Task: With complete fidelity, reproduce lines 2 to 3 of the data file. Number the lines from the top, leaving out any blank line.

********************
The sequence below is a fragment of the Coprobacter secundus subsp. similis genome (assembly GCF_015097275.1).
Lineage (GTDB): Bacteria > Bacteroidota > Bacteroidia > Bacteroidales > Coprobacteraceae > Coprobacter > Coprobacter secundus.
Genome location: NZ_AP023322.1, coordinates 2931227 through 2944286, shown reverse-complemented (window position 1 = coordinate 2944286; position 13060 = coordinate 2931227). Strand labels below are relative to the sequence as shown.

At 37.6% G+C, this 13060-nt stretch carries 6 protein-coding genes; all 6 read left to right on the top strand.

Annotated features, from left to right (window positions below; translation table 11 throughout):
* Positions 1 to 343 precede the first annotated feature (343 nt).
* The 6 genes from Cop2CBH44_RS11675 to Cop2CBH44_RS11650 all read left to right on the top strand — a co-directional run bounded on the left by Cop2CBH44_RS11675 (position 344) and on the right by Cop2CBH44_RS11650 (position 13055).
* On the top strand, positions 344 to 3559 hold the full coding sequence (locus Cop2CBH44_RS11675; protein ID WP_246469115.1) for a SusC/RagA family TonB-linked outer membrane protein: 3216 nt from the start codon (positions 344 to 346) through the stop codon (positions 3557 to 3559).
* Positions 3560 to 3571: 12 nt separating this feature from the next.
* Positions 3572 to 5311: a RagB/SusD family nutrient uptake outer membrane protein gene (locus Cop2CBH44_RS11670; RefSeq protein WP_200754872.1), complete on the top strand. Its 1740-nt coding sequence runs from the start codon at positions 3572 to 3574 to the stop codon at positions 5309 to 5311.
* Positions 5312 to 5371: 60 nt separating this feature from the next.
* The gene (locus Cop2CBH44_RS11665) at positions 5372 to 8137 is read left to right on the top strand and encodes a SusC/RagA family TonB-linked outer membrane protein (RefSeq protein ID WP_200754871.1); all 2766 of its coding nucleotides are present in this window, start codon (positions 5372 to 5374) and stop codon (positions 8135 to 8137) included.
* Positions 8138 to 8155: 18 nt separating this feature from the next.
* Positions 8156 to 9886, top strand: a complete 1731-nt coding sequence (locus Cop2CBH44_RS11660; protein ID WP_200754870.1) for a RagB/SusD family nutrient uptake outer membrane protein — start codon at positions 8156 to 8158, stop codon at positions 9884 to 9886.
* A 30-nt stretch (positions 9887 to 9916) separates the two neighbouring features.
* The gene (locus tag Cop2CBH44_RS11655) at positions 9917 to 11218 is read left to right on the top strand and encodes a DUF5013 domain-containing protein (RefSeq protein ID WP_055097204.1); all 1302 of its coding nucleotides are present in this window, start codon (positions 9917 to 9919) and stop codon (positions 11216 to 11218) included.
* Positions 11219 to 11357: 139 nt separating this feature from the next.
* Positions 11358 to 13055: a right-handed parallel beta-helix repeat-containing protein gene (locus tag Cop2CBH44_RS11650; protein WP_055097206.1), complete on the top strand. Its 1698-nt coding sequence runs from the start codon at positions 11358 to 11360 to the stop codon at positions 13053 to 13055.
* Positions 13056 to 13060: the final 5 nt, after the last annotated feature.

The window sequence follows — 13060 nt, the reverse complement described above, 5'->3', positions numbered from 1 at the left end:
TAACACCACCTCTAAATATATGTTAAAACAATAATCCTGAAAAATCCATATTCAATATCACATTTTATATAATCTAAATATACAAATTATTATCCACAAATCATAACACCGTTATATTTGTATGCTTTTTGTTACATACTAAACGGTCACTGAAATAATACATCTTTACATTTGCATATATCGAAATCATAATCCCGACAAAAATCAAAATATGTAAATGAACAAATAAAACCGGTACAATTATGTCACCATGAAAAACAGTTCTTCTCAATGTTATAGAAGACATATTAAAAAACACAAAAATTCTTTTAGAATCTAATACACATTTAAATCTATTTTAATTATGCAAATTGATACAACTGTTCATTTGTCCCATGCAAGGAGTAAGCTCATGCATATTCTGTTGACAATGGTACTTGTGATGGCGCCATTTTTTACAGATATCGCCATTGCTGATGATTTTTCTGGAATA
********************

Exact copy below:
Lineage (GTDB): Bacteria > Bacteroidota > Bacteroidia > Bacteroidales > Coprobacteraceae > Coprobacter > Coprobacter secundus.
Genome location: NZ_AP023322.1, coordinates 2931227 through 2944286, shown reverse-complemented (window position 1 = coordinate 2944286; position 13060 = coordinate 2931227). Strand labels below are relative to the sequence as shown.